For the record, let me just say that I hate the Nefarian fight. My guild has had the normal mode on farm for months, and we still wipe to it all the time. It's a long fight, and all of the things that kill you happen well into it. Once you've got it figured out, it's not so much a test of gear or even skill as a test of your melee's ping, your raid's ability to jump over the strangely uncooperative pillar edges, and your kiter's ability to perceive the barely visible suggestion of fire that constitutes a raid-wiping hazard 8 minutes into the fight.

Anyway, my first recommendation would be to speak further with your two prodigal raiders about why they decided to pull their apps and come back. It sounds like one was unhappy with the amount of raiding your guild was doing, and I don't see how his problem has been solved unless you added more raids to the schedule.

What's really going on?

The real story could be that they were rejected by the other guild and came crawling back to yours. So, my second suggestion is to ask the guild leader of this other guild about what happened with their applications. Don't take your players' word for it. Guild leaders usually want to help each other out, so he or she is likely to be honest with you about it if you ask directly.

If it turns out they were rejected and they weren't honest with you about that, then they should no longer be welcome in your guild. I can't abide liars in online games. It's too easy to get away with it most of the time.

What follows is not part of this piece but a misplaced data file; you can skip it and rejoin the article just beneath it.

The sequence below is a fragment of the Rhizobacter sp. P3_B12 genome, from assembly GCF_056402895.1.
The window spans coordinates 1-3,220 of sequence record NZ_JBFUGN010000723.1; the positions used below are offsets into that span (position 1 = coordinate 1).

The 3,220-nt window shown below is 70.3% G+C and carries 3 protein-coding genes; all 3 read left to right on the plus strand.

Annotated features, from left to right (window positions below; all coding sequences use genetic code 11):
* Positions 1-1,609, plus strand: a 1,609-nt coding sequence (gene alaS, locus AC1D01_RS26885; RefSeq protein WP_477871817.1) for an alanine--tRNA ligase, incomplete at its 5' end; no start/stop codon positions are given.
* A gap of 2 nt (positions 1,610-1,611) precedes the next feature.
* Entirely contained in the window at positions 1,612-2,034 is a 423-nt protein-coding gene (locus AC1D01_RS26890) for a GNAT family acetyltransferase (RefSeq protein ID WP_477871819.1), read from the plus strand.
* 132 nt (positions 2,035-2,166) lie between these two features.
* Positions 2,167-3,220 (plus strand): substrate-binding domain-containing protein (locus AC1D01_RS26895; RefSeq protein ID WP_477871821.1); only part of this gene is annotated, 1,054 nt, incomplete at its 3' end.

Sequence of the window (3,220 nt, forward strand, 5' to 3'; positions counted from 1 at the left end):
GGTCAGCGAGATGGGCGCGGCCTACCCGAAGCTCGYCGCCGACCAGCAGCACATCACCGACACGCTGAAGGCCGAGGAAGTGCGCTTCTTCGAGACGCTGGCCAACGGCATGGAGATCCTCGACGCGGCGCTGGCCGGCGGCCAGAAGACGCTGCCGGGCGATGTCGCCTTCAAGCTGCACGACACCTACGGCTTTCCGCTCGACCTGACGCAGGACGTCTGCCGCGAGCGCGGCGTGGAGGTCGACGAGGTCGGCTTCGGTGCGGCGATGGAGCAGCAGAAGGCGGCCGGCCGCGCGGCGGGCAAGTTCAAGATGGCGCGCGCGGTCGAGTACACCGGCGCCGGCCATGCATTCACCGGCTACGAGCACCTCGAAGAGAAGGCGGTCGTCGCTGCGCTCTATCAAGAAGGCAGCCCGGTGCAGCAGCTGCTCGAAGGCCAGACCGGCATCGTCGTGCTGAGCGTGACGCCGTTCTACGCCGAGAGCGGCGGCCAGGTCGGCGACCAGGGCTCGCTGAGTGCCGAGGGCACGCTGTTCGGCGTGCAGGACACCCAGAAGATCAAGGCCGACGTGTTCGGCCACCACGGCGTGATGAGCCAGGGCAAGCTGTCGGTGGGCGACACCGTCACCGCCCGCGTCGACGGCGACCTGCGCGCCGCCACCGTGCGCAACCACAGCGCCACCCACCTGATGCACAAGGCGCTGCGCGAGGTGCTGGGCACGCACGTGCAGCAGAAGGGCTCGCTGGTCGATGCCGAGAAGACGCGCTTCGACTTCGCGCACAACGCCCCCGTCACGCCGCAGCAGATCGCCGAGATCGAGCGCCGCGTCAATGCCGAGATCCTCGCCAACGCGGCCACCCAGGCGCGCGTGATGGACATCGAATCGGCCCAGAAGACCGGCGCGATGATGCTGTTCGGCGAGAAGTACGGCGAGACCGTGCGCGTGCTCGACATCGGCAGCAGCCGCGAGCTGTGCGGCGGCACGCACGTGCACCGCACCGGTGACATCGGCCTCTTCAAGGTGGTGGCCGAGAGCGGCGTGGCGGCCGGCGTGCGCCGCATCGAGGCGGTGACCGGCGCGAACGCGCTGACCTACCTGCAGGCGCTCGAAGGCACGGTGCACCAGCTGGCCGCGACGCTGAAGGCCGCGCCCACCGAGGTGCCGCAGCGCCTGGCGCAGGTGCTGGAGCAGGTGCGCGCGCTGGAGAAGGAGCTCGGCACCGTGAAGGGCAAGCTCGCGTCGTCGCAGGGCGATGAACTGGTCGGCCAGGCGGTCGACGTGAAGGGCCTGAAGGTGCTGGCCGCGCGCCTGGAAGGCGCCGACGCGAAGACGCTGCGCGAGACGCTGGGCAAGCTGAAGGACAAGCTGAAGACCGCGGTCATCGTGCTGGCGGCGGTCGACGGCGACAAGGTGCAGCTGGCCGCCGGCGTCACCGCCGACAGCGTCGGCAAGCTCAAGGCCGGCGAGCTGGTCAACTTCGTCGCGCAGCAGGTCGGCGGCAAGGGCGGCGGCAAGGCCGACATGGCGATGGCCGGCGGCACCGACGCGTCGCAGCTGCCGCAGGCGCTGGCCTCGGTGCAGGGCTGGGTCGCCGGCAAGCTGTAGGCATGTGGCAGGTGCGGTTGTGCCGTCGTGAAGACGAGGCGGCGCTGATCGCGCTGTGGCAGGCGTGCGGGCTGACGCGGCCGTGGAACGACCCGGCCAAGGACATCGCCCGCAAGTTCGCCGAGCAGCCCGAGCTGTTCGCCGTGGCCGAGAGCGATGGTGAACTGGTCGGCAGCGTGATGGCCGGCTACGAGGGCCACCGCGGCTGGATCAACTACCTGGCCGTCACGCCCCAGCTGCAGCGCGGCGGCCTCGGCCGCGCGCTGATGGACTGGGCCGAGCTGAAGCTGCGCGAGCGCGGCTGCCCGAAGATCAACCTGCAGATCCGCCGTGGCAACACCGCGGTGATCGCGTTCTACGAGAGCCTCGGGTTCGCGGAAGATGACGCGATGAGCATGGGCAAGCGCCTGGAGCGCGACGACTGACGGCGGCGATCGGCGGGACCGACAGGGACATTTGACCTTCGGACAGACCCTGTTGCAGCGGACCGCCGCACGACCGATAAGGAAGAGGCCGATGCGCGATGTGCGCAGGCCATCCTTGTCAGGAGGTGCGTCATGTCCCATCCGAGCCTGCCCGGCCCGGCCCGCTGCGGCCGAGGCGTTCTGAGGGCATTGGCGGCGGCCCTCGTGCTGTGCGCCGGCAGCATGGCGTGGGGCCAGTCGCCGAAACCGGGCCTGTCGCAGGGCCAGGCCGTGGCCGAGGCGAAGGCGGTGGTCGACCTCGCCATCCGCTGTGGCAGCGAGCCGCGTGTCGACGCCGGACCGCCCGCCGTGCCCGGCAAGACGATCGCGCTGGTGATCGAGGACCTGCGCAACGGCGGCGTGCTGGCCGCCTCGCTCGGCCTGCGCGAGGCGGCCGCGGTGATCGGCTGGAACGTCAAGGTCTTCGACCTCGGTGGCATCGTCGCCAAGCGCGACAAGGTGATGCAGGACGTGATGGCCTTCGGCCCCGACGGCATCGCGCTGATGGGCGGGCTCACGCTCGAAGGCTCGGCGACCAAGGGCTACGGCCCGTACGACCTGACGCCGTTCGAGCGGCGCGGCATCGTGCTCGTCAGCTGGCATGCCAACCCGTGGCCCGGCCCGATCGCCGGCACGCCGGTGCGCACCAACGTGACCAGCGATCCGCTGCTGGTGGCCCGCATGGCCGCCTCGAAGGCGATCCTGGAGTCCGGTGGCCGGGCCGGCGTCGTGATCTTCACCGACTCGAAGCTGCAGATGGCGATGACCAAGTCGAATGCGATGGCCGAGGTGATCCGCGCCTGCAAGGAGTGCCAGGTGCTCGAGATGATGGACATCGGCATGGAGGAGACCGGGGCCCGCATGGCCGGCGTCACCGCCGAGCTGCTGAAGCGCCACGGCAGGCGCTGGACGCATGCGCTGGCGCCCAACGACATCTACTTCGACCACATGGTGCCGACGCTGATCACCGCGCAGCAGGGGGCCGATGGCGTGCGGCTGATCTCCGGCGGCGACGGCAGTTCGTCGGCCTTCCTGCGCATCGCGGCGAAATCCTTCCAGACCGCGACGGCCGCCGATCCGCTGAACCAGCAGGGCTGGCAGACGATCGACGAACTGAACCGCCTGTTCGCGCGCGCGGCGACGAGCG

Is this the first time you've had trouble with them? If they've caused other problems, then maybe it's time to replace them. If this is the first time they've given you a headache, and if they've been honest, then they deserve one more chance.

A second and final chance

When players take that step to leave but then regret it and sincerely want to come back, they've learned something. They've realized what they like about your guild, and they've figured out that the grass isn't always greener. In these cases, they're actually more likely to stay than someone who has never tested the waters.

Before you let them off the hook completely, however, ask them what they plan to do in the future. Do they intend to stay for the rest of Cataclysm at this point, or are they still looking for other guilds to join? They may not be truthful with you, or they may simply change their minds later. Still, it doesn't hurt to have a conversation with them to gauge their intentions.

Of course, if they do this to you again, don't invite them back -- and make it clear ahead of time that you won't. You can't control what people do, but you can show them that there are consequences.

I don't recommend giving one of them the legendary staff just to bribe them to stay. That rarely works out well. However, if they truly do intend to stick around and you have no reason to doubt them, then treat them as you would any other raider until they prove you shouldn't. If it makes the most sense to help the caster build the staff, then do it. Just don't treat it as a reward. Treat it as a logical way to help the raid succeed.


Recently, Officers' Quarters has examined how strong new leadership can create a guild turnaround, the pitfalls of promising more than you can deliver, and lessons learned from Scott's own guild demise. Send your own guild-related questions and suggestions to